Wat Arun is a buddhist temple located in the Bangkok Yai district, on the west bank of the Chao Phraya River. It is a Khymer Styled Chedi since thailand was ruled by the cambodians in the 12th century then the cambodians became subjects of the ayutthaya kingdom in the 15th century.

    The outstanding feature of Wat Arun is its central prang (Khmer-style tower). Steep steps lead to the two terraces. The height is reported by different sources as between 66,80 m and 86 m. The corners are surrounded by 4 smaller satellite prangs. The prangs are decorated by seashells and bits of porcelain which had previously been used as ballast by boats coming to Bangkok from China. Around the base of the prangs are various figures of ancient Chinese soldiers and animals. Over the second terrace are four statues of the Hindu god Indra riding on Erawan.

    The towers of Wat Arun are built of brick covered with stucco. The decorations are unique; thousands of pieces of multicolored Chinese porcelain. In niches in the central tower are green figures of the God Indra seated on Erawan, the traditional Thai three-headed elephant. Niches in the smaller towers contain figures of the Moon God, on a white horse. The trident of Shiva extends from the top of each tower.

    Next to the prangs is the Ordination Hall with the Niramitr Buddha image supposedly designed by King Rama II. The front entrance of the Ordination Hall has a roof with a central spire, decorated in coloured ceramic and stuccowork sheated in coloured china. There are 2 demons, or temple guardian figures in front.

    Wat arun is open from 6:00 am to 6:00 p,m everyday and there is a 5- baht entrance fee for foreigners and free for thai people.

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  • Climb Wat Arun

    by liyenz Written Jun 30, 2013
    wat arun

    There were advices from the websites say that it is best to avoid crowd in the morning and go there in the evening to see the lightings. So, it is depend on individual travel plan. As for us, we decided to visit Wat Arun upon arrival to join the crowd. So, we took the boat to the opposite and started walking. Enjoy the climbing and the scenery surrounding! It is worth to climb. There is an entrance fee of 50Baht per person. And look down to see how steep the stairs are. The below picture shows how steep the stairs are. It has technique to get down and again, it depends on individual preferences to go down. On the left side of this picture shows the design of the motif found at the wall of this building. It is an unique design.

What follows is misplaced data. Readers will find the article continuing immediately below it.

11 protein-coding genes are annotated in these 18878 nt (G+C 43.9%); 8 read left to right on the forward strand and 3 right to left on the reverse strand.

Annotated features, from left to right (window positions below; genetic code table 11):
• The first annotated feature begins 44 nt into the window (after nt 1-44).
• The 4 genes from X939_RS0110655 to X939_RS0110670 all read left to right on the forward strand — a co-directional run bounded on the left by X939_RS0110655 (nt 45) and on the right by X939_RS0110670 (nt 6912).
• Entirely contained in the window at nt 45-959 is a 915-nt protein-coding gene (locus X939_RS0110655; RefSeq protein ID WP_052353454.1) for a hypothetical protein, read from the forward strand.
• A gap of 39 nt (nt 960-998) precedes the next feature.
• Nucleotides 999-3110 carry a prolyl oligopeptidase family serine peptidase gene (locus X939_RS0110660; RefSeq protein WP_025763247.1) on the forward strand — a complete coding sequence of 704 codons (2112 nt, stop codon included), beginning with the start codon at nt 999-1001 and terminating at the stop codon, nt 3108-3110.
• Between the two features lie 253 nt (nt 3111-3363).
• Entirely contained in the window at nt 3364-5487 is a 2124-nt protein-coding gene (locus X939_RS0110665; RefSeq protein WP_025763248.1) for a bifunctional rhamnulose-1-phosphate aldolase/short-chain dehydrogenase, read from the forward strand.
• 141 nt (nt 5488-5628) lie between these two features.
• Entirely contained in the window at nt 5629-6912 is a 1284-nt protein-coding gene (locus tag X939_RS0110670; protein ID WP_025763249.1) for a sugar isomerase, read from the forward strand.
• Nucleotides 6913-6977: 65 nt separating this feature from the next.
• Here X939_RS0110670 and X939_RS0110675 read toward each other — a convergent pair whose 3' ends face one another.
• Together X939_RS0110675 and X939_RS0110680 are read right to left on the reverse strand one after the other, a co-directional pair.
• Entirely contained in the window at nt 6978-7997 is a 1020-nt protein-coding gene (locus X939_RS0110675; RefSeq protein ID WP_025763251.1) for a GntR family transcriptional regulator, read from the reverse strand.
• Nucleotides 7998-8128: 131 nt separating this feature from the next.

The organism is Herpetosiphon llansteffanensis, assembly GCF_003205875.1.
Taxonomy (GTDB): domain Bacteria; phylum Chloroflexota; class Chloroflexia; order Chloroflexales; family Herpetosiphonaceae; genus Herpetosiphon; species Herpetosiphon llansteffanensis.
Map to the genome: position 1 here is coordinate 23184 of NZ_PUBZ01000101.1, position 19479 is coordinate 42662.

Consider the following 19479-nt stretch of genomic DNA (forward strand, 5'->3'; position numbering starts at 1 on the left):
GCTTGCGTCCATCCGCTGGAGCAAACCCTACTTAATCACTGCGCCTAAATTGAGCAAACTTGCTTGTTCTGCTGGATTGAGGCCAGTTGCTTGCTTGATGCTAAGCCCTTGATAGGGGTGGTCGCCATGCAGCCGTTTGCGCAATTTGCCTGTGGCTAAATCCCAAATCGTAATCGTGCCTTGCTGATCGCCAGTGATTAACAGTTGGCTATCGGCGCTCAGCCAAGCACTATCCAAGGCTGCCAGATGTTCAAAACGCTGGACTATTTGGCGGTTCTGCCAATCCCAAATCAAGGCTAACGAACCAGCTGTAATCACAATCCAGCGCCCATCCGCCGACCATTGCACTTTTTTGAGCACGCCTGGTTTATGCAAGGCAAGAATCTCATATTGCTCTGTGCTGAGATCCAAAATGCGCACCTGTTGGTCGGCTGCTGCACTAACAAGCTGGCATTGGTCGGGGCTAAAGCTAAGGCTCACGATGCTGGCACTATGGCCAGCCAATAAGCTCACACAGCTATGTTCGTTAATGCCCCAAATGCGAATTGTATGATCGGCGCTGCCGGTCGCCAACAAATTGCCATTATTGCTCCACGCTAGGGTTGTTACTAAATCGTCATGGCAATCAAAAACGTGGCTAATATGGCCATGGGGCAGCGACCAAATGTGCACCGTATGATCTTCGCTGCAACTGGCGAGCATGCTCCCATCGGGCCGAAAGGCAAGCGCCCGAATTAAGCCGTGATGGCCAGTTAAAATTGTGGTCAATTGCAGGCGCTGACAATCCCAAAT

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  • A BKK Must Visit

    by TalkBangkok Written Aug 1, 2012

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    Wat Arun, the Temple of Dawn, is Bangkok most famous landmark next to the Grand Palace, located on the Thonburi west bank of the Chao Phraya River. It consists of a high central prang (its height is reported by different sources as between 66 and 86m), surrounded by four smaller prangs. All of them are all decorated by seashells and bits of porcelain which have been previously used as ballast by boats coming to Bangkok from China. The ashes of King Rama II are buried in the base of a presiding Buddha image.

    http://talkbangkok.com/listings/1293/explore/temples/wat-arun

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    Wat Arun Temple of the Dawn

    by Rinjani Written Jun 10, 2012

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    Climb to the top, Wat Arun

    Wat Arun or Temple of the Dawn is situated at the west of Chao Phraya river bank in Thonburi area. The temple is surrounded by small towers or Phra Prang. You can climb the very steep stairs to enjoy the view from the top. (Assumption height is more than 100 meter).

    The temple is photogenic, although the best spot to photograph this beautiful temple is from the river, unless if you are using wide angle.

    If you are fancy to take your picture taken in Thai dress, there is Thai traditional dress for hire.
    The temple is open from 8.30 to 5.30 with entrance fee of 200 THB. We reached this temple by the boat organized by the tour.

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    WAT ARUN

    by davidjo Written Apr 5, 2012

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    WAT ARUN

    Wat Arun, Temple of Dawn, named after the Indian God of Dawn can be seen as you travel down the river by water taxi or passenger boat. It is easy to reach by public transport (boat) or you can go on an organised tour. I am afraid it is one of the places where foreigners pay an entrance fee of 50 baht while ir is free for locals. It is possible to climb up part of the way and get a good view of the river, but to appreciate the temple more is to view it from the river. It looks wonderful at night when it is lit up.